At Poland Veterinary Centre, we offer a wide range of surgical procedures, including elective procedures like ovariohystercetomy (spay), neuter, and declaw, as well as many non-elective surgeries like tumor removals, abdominal exploratory/foreign body removal, and grid keratotomy. All of our veterinarians have many years of surgical experience.
For specialty surgical procedures, we offer the services of Tina Wolfe, DVM, MS, Diplomate, American College of Veterinary Surgeons - Small Animal. Dr. Wolfe is board certified in soft tissue, orthopedic, and neurologic surgeries, including fracture repairs, cranial cruciate ligament (CCL) repairs, and total ear canal ablations. She is the only board-certified surgeon with an office located between Pittsburgh and Akron. Dr. Wolfe is also certified to perform radiology procedures that screen for orthopedic diseases, including PennHip and OFA. To learn more about Dr. Wolfe and our other veterinarians, click here. To learn more about the American College of Veterinary Surgeons, click here.
Surgical procedures are safer than ever thanks to advancements in veterinary medicine. When your pet is admitted to our hospital for a surgical procedure, several steps are taken before we begin the actual surgery.
First, one of our credentialed veterinary technicians will perform a pre-operative physical exam to determine if there are any issues that would prevent us from proceeding with the surgery. Any abnormalities are immediately reported to the veterinarian in charge. Then blood is drawn for pre-anesthetic testing, which tells us whether the liver, kidneys, blood count, etc. are within normal limits. If your pet's blood work is normal, we know that his body can metabolize the anesthesia.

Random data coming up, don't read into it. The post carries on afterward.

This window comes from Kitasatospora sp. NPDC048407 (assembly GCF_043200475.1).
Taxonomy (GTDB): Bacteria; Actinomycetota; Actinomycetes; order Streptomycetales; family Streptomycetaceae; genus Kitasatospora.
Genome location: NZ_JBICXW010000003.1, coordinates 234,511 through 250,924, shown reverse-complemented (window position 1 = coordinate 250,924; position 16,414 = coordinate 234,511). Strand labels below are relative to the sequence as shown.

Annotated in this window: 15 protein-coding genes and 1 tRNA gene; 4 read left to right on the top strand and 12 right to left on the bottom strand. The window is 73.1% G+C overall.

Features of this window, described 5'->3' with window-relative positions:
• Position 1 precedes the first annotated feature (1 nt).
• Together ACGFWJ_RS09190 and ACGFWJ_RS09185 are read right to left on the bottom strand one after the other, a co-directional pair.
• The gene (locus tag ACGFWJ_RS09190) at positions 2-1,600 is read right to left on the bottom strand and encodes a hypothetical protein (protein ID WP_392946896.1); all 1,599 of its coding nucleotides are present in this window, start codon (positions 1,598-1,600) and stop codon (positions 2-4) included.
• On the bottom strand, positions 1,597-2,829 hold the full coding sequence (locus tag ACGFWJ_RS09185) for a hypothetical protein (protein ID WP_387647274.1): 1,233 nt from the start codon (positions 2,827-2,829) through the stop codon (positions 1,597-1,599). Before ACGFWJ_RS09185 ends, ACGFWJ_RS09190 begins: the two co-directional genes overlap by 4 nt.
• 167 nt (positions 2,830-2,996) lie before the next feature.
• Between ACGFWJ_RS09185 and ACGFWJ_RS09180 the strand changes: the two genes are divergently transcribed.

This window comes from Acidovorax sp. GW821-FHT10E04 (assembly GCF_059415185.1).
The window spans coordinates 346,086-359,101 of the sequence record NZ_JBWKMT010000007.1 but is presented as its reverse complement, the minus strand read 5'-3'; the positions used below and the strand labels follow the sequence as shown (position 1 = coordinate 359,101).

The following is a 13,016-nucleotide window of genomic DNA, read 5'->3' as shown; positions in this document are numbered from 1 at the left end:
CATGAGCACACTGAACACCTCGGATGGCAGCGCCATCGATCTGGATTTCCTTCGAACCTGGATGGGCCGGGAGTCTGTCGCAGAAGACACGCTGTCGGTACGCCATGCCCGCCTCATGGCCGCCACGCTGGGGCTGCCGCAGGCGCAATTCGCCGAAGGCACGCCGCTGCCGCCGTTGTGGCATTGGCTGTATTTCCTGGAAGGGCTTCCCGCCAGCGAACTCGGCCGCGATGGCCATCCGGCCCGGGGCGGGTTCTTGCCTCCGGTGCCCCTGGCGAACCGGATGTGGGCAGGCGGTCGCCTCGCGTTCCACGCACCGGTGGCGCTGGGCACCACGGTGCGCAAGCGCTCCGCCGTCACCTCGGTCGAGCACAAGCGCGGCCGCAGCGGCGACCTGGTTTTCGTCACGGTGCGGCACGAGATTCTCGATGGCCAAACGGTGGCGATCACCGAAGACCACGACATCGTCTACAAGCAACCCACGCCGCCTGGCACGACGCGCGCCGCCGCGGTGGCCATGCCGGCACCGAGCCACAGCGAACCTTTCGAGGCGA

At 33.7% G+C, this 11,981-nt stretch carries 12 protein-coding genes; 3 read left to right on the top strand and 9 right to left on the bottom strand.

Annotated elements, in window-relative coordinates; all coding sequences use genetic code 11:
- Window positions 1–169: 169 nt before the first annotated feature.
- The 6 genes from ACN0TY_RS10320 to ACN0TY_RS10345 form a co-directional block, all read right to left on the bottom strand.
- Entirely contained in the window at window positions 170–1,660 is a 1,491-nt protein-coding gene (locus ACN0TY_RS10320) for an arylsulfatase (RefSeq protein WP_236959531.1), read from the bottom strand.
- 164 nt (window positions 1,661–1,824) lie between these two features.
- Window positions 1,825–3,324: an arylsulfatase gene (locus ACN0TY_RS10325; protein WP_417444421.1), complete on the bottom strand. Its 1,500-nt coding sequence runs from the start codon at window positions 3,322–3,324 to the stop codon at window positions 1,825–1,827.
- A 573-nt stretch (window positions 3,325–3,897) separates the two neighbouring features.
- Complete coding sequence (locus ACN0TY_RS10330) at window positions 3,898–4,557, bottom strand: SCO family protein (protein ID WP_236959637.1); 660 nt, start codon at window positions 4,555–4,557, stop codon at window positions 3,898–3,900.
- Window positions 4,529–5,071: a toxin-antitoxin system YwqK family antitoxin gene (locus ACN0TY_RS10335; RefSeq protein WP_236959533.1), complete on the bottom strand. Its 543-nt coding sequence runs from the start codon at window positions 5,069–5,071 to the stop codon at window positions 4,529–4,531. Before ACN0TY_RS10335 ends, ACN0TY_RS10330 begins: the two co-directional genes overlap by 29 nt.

A doctor will review your pet's exam and blood work results, and if everything is normal, a technician will place an intravenous catheter and administer pre-medications to prevent and reduce pain, relax your pet, and reduce the amount of anesthesia needed overall. In some cases, nerve blocks or epidurals are administered to further prevent pain. Your pet's pain management plan will be tailored to his individual needs. Then a short-acting drug is given to allow your pet to fall asleep.
At that point, a breathing tube will be placed and a gas anesthesia/oxygen mix will be administered directly into your pet's lungs. Your pet's vitals, such as blood pressure, heart rate, respiratory rate, and oxygen/CO2 levels, will be monitored during the entire procedure, and anesthesia can be adjusted as needed. This allows us to monitor your pet closely and address any issues before serious problems occur. Some pets also receive intravenous fluid therapy while under anesthesia to help improve their kidney function and blood pressure.
Our surgeries are performed in a dedicated surgical suite that is only used for sterile procedures.
Your pet's doctor will wear a cap and mask, sterile gloves, and a sterile gown. Finally, your pet's surgery site is prepped and scrubbed.
When the surgery is complete, the gas anesthesia is turned off, and only oxygen is administered. Because the gas anesthetic is delivered directly to the lungs, your pet will wake up fairly quickly. At that point, the breathing tube is removed, and your pet is breathing on his own. Our well-trained veterinary technicians will continue to monitor your pet during his recovery period. Most pets can be released later the same day. Owners often are amazed that their pet walks out of the hospital on his own with little indication that he has been under general anesthesia.